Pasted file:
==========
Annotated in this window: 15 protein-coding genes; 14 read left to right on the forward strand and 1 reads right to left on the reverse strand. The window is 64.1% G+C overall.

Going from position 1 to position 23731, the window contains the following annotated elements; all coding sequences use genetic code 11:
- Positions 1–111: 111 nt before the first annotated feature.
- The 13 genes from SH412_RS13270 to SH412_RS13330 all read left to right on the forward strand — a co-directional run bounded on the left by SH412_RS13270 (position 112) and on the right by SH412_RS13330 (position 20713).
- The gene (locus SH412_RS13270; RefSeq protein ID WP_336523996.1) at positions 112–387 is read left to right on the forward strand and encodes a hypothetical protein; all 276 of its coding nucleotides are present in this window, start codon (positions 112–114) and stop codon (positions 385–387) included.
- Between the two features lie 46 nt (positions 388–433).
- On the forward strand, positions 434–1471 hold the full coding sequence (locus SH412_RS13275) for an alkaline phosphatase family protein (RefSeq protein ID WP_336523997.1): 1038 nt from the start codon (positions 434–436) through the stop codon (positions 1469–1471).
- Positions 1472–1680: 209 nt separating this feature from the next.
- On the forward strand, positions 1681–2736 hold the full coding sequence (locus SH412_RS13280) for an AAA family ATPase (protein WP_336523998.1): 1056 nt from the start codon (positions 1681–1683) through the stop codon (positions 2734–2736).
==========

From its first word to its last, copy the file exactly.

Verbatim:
Annotated in this window: 15 protein-coding genes; 14 read left to right on the forward strand and 1 reads right to left on the reverse strand. The window is 64.1% G+C overall.

Going from position 1 to position 23731, the window contains the following annotated elements; all coding sequences use genetic code 11:
- Positions 1–111: 111 nt before the first annotated feature.
- The 13 genes from SH412_RS13270 to SH412_RS13330 all read left to right on the forward strand — a co-directional run bounded on the left by SH412_RS13270 (position 112) and on the right by SH412_RS13330 (position 20713).
- The gene (locus SH412_RS13270; RefSeq protein ID WP_336523996.1) at positions 112–387 is read left to right on the forward strand and encodes a hypothetical protein; all 276 of its coding nucleotides are present in this window, start codon (positions 112–114) and stop codon (positions 385–387) included.
- Between the two features lie 46 nt (positions 388–433).
- On the forward strand, positions 434–1471 hold the full coding sequence (locus SH412_RS13275) for an alkaline phosphatase family protein (RefSeq protein ID WP_336523997.1): 1038 nt from the start codon (positions 434–436) through the stop codon (positions 1469–1471).
- Positions 1472–1680: 209 nt separating this feature from the next.
- On the forward strand, positions 1681–2736 hold the full coding sequence (locus SH412_RS13280) for an AAA family ATPase (protein WP_336523998.1): 1056 nt from the start codon (positions 1681–1683) through the stop codon (positions 2734–2736).